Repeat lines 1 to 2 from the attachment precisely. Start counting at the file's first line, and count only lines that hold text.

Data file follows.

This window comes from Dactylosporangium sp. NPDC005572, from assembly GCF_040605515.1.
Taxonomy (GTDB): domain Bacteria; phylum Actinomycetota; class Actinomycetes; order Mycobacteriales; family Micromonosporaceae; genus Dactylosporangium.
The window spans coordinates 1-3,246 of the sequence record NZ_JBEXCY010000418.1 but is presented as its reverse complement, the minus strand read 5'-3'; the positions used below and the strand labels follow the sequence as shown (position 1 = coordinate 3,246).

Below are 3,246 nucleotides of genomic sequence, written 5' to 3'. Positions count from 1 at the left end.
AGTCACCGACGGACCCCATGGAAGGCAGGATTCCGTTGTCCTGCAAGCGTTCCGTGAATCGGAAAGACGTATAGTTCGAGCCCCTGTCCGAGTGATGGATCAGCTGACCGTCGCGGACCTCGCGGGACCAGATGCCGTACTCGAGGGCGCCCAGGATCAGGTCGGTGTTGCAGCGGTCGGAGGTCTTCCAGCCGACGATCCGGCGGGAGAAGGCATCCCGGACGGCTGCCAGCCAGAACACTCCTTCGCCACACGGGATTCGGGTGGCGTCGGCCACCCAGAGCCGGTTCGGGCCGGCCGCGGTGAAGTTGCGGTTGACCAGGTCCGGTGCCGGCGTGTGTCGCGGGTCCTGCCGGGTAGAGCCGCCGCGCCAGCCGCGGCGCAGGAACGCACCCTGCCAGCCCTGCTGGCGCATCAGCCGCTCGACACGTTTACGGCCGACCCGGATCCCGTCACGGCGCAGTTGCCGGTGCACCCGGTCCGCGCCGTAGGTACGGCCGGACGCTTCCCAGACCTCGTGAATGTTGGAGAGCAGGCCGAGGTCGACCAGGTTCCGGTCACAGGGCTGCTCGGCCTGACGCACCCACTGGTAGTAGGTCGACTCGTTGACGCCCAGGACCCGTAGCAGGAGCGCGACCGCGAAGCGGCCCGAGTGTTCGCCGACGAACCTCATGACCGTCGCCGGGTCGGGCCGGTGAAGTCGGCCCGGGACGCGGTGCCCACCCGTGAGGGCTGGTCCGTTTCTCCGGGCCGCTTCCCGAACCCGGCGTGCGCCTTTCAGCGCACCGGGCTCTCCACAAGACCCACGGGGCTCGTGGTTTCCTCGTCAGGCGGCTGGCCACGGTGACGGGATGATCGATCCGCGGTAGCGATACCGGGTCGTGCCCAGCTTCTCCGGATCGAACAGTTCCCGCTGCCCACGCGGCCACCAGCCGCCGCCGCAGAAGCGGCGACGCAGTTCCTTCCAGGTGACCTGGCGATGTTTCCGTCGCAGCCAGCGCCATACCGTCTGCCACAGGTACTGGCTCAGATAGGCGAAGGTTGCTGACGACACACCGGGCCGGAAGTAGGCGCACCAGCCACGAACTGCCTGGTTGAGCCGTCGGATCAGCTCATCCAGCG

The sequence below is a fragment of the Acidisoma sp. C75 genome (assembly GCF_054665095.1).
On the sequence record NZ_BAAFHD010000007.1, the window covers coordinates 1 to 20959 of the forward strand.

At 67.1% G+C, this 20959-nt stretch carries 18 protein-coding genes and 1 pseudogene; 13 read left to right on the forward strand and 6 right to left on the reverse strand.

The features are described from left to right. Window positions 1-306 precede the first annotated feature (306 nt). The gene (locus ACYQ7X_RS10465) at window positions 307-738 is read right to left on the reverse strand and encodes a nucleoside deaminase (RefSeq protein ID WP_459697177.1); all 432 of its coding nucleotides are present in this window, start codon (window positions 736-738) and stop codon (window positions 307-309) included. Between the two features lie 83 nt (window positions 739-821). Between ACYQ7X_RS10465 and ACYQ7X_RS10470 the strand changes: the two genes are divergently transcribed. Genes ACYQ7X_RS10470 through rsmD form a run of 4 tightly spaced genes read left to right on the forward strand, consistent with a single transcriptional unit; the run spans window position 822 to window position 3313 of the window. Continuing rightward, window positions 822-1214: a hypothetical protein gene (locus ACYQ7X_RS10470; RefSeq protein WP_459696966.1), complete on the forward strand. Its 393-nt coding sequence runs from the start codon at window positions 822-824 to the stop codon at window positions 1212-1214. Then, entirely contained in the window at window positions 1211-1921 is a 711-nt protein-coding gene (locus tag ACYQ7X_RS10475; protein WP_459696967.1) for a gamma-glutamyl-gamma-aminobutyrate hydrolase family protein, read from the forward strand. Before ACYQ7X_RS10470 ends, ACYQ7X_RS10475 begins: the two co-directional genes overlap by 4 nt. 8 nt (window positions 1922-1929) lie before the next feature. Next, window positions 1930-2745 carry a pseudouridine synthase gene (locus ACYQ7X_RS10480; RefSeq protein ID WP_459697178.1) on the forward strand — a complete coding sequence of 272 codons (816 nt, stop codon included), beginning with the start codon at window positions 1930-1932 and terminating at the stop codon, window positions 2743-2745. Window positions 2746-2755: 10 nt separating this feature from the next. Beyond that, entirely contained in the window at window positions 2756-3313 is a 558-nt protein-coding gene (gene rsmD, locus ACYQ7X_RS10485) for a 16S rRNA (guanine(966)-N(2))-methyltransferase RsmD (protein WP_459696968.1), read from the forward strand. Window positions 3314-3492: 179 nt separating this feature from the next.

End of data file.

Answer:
This window comes from Dactylosporangium sp. NPDC005572, from assembly GCF_040605515.1.
Taxonomy (GTDB): domain Bacteria; phylum Actinomycetota; class Actinomycetes; order Mycobacteriales; family Micromonosporaceae; genus Dactylosporangium.